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Do your kids want a dog? Science may be on their side

Kids who have dogs get a boost in physical activity - especially young girls.
Kristina Kamburova Photography
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Kids who have dogs get a boost in physical activity - especially young girls.

A new study finds that getting a family dog is linked with a big jump in physical activity in younger kids – especially in young girls. The finding is part of a growing body of research investigating how dogs can boost health, not just for kids but for people of all ages.

In the study, Australian researchers followed 600 children over a three-year period, starting at preschool age. They tracked the kids' physical activity using monitors that measured things like how fast, long and intensely they moved. They also surveyed parents about their children's activities – and whether they had a family dog.

Half of the children didn't have a dog. About 204 kids had a dog the entire time, while 58 kids got a dog during the study period — and sadly, 31 kids lost a dog. That created a natural experiment for researchers to see how dog ownership affected the kids' activity levels.

Perhaps not surprisingly, both boys and girls in the study engaged more frequently in activities like dog walking and playing in the yard after getting a dog. But the impact was particularly pronounced in girls.

"What we found is that adding a dog to the household increased young girl's light intensity, physical activity by 52 minutes a day — or almost an hour. So that's quite substantial," saysEmma Adams,a doctoral candidate at Telethon Kids Institute and the University of Western Australia, who led the study. "It could make a meaningful difference to their health and wellbeing."

Conversely, girls whose dog died during the study saw a big drop in their daily light intensity physical activity — by 62 minutes a day. The findings appear in the International Journal of Behavioral Nutrition and Physical Activity.

"This new study is exciting because it's the first that I've seen using a longitudinal study" — one that follows kids over time — "designed to try to understand how acquisition of a dog affects changes in physical activity," saysKatie Potter, an assistant professor of kinesiology at the University of Massachusetts Amherst whose research focuses on leveraging the human-animal bond to promote physical activity.

Potter notes that, while the body of research is limited, other studies have also suggested that dogs may have a bit more of an impact on girls' activity levels.

"We're not sure why — if it's something about how girls and boys differentially interact with or bond with their dogs. So we definitely want to learn more about this," Potter says.

Studies show girls experience a bigger drop in physical activity as they get older than boys do. Potter says if researchers can find ways to use dogs to get — and keep — girls moving more, that could have a real impact on public health.

There's much more research linking dog ownership to health benefits in adults — such as higher activity levels and better heart health-- than there is in children. But research into using dogs as a health intervention in children is growing.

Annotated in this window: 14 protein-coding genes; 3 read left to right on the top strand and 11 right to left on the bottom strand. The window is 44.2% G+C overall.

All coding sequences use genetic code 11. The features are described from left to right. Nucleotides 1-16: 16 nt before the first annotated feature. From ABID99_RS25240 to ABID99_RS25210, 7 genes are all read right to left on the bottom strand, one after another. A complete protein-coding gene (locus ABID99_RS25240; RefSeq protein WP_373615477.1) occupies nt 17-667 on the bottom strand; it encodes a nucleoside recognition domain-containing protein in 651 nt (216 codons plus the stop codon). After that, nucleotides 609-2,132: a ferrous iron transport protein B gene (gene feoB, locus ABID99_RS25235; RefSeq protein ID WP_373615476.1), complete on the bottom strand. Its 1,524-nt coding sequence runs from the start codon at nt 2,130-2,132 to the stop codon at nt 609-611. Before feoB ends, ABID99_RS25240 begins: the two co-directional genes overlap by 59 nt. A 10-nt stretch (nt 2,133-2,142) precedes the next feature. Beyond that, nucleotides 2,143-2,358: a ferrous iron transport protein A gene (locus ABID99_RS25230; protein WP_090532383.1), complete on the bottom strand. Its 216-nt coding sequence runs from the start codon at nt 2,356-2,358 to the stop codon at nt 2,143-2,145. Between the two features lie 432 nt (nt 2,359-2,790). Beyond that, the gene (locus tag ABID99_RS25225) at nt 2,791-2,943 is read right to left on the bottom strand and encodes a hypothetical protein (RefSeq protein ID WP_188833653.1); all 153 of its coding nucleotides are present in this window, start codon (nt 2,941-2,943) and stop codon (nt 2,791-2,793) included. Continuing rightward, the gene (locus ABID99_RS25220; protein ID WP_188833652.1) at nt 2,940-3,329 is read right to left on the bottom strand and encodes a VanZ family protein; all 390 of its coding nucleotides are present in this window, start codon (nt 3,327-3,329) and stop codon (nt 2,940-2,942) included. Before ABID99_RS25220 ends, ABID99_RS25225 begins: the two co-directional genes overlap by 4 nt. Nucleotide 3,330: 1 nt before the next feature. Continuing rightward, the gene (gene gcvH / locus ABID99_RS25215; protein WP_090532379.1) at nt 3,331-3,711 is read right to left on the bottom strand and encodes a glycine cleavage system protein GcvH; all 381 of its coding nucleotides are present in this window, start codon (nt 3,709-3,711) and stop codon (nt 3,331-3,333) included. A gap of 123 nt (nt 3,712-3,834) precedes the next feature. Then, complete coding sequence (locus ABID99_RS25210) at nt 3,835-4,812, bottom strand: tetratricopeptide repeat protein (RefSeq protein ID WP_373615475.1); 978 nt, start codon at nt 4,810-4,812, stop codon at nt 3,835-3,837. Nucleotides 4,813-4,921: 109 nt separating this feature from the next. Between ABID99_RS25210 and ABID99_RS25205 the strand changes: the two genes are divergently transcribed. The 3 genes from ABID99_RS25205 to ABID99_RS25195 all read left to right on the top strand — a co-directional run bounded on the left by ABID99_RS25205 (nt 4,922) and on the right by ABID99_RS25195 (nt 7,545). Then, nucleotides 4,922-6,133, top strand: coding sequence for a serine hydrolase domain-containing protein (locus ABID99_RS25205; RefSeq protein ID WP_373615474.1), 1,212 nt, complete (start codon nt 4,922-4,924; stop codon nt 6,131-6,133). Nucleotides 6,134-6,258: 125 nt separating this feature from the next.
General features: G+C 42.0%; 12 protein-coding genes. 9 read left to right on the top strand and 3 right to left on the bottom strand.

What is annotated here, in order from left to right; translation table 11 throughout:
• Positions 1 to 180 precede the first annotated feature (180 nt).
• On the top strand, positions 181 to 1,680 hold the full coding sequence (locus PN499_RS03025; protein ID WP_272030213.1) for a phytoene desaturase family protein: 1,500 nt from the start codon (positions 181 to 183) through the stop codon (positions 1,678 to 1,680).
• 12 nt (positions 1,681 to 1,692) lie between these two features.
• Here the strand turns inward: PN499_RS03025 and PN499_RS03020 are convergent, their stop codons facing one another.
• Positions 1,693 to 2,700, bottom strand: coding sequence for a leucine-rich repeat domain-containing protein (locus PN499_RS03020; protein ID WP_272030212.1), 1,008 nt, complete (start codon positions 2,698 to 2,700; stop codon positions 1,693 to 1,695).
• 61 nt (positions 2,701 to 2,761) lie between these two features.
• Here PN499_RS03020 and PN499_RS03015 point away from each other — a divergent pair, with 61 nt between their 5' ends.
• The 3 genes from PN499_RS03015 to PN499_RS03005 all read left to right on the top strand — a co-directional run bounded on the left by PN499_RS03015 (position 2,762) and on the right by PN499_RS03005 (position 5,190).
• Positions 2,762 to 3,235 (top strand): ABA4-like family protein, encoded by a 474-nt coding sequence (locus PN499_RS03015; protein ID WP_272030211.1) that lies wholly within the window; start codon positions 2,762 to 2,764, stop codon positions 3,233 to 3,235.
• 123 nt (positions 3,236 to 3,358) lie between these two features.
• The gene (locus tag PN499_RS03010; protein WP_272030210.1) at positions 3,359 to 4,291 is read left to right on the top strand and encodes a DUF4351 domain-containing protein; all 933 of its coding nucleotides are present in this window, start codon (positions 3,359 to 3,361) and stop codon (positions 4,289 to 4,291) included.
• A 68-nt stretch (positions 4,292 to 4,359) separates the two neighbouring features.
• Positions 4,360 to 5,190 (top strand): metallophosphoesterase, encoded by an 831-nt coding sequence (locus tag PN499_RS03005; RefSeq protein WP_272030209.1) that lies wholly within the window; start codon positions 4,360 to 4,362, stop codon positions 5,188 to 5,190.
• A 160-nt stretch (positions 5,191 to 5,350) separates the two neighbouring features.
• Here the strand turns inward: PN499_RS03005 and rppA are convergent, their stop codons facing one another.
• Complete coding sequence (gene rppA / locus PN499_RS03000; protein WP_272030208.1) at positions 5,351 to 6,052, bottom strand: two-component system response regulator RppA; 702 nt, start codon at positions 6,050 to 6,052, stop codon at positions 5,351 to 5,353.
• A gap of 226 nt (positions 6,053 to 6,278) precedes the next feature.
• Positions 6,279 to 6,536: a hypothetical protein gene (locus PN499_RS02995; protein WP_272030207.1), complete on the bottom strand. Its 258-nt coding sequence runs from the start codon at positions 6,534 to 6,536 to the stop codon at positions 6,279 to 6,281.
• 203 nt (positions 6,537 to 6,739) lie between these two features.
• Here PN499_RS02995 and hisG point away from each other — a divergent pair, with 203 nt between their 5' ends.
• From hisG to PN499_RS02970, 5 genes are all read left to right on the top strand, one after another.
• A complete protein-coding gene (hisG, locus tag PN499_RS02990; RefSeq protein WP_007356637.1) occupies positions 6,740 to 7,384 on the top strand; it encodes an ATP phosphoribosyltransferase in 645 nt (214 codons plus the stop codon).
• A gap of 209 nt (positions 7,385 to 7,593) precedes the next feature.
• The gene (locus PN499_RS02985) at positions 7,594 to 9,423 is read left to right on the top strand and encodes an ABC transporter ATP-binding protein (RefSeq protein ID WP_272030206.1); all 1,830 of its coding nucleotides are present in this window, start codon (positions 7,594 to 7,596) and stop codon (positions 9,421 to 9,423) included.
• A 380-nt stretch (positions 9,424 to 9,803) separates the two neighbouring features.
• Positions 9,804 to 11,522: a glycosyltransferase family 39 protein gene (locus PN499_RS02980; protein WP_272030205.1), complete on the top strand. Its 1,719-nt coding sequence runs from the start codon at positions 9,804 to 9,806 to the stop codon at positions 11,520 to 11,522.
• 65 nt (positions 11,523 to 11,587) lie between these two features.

One reason why is that most children and adolescents in the U.S. don't get the recommended daily amount of physical activity, says Megan MacDonald, a professor of kinesiology at Oregon State University, who has studied the physical and emotional benefits of dog ownership in kids.

"As researchers, we are often looking at interventions, trying to come up with ways to get people to get started with exercise," MacDonald says. And having a dog really helps, "because they end up being sort of the model for us and triggering our behavior to go out and walk or exercise or play with them."

After all, rain or shine, a dog has to be walked, and she says having a dog in childhood could help kids create healthy habits around physical activity.

And the potential benefits aren't just physical. "We know that there are so many other benefits that go along with [having a dog]," MacDonald says.

For example, research has found that petting a dog — even if it's not their own — can reduce stress in school-age kids and improve their executive functioning — the cognitive processes that allow us to do things like plan, stay on task and block out distractions. Other studies have found links between pet ownership in childhood and awide range of emotional health benefits, including greater self-esteem, improved empathy skills and reduced anxiety and loneliness.

"I think that emotional piece of it is really important, too," MacDonald says.

Of course, dogs are a big responsibility, and owning one is not for everyone. But for dog lovers, welcoming a furry friend into the family could have multiple benefits. "There's just something about the bond between humans and animals that I think people just can't get enough of," Potter says.

This story was edited by Jane Greenhalgh

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Maria Godoy is a senior science and health editor and correspondent with NPR News. Her reporting can be heard across NPR's news shows and podcasts. She is also one of the hosts of NPR's Life Kit.